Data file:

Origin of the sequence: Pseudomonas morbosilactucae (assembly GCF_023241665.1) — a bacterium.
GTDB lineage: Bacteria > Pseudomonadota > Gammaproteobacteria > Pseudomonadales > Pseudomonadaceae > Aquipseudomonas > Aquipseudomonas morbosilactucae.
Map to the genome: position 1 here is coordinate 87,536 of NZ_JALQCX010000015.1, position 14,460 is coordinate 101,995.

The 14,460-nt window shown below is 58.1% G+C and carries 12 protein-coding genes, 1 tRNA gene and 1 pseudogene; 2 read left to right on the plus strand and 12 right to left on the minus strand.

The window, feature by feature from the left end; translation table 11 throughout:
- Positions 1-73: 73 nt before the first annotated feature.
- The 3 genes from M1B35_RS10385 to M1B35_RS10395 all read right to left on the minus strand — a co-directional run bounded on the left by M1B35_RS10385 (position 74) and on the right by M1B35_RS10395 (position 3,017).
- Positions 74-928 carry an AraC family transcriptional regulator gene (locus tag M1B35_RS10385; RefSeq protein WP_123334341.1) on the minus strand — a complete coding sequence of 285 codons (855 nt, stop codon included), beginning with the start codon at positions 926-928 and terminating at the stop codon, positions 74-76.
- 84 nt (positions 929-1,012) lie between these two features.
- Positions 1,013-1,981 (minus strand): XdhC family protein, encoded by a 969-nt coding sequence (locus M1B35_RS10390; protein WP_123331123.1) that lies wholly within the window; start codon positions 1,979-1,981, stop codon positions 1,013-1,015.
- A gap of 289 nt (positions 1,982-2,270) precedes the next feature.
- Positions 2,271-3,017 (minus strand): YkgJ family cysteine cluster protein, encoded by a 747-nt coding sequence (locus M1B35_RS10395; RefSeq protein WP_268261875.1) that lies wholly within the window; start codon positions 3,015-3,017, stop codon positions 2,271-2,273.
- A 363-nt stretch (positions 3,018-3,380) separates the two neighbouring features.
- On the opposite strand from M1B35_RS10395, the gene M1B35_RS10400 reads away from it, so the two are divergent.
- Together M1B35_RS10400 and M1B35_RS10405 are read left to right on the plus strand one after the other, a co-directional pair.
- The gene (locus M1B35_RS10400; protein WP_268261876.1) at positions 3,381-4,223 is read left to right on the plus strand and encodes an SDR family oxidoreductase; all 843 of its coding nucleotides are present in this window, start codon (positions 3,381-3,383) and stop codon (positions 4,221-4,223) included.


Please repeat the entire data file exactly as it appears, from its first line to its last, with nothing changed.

Origin of the sequence: Pseudomonas morbosilactucae (assembly GCF_023241665.1) — a bacterium.
GTDB lineage: Bacteria > Pseudomonadota > Gammaproteobacteria > Pseudomonadales > Pseudomonadaceae > Aquipseudomonas > Aquipseudomonas morbosilactucae.
Map to the genome: position 1 here is coordinate 87,536 of NZ_JALQCX010000015.1, position 14,460 is coordinate 101,995.

The 14,460-nt window shown below is 58.1% G+C and carries 12 protein-coding genes, 1 tRNA gene and 1 pseudogene; 2 read left to right on the plus strand and 12 right to left on the minus strand.

The window, feature by feature from the left end; translation table 11 throughout:
- Positions 1-73: 73 nt before the first annotated feature.
- The 3 genes from M1B35_RS10385 to M1B35_RS10395 all read right to left on the minus strand — a co-directional run bounded on the left by M1B35_RS10385 (position 74) and on the right by M1B35_RS10395 (position 3,017).
- Positions 74-928 carry an AraC family transcriptional regulator gene (locus tag M1B35_RS10385; RefSeq protein WP_123334341.1) on the minus strand — a complete coding sequence of 285 codons (855 nt, stop codon included), beginning with the start codon at positions 926-928 and terminating at the stop codon, positions 74-76.
- 84 nt (positions 929-1,012) lie between these two features.
- Positions 1,013-1,981 (minus strand): XdhC family protein, encoded by a 969-nt coding sequence (locus M1B35_RS10390; protein WP_123331123.1) that lies wholly within the window; start codon positions 1,979-1,981, stop codon positions 1,013-1,015.
- A gap of 289 nt (positions 1,982-2,270) precedes the next feature.
- Positions 2,271-3,017 (minus strand): YkgJ family cysteine cluster protein, encoded by a 747-nt coding sequence (locus M1B35_RS10395; RefSeq protein WP_268261875.1) that lies wholly within the window; start codon positions 3,015-3,017, stop codon positions 2,271-2,273.
- A 363-nt stretch (positions 3,018-3,380) separates the two neighbouring features.
- On the opposite strand from M1B35_RS10395, the gene M1B35_RS10400 reads away from it, so the two are divergent.
- Together M1B35_RS10400 and M1B35_RS10405 are read left to right on the plus strand one after the other, a co-directional pair.
- The gene (locus M1B35_RS10400; protein WP_268261876.1) at positions 3,381-4,223 is read left to right on the plus strand and encodes an SDR family oxidoreductase; all 843 of its coding nucleotides are present in this window, start codon (positions 3,381-3,383) and stop codon (positions 4,221-4,223) included.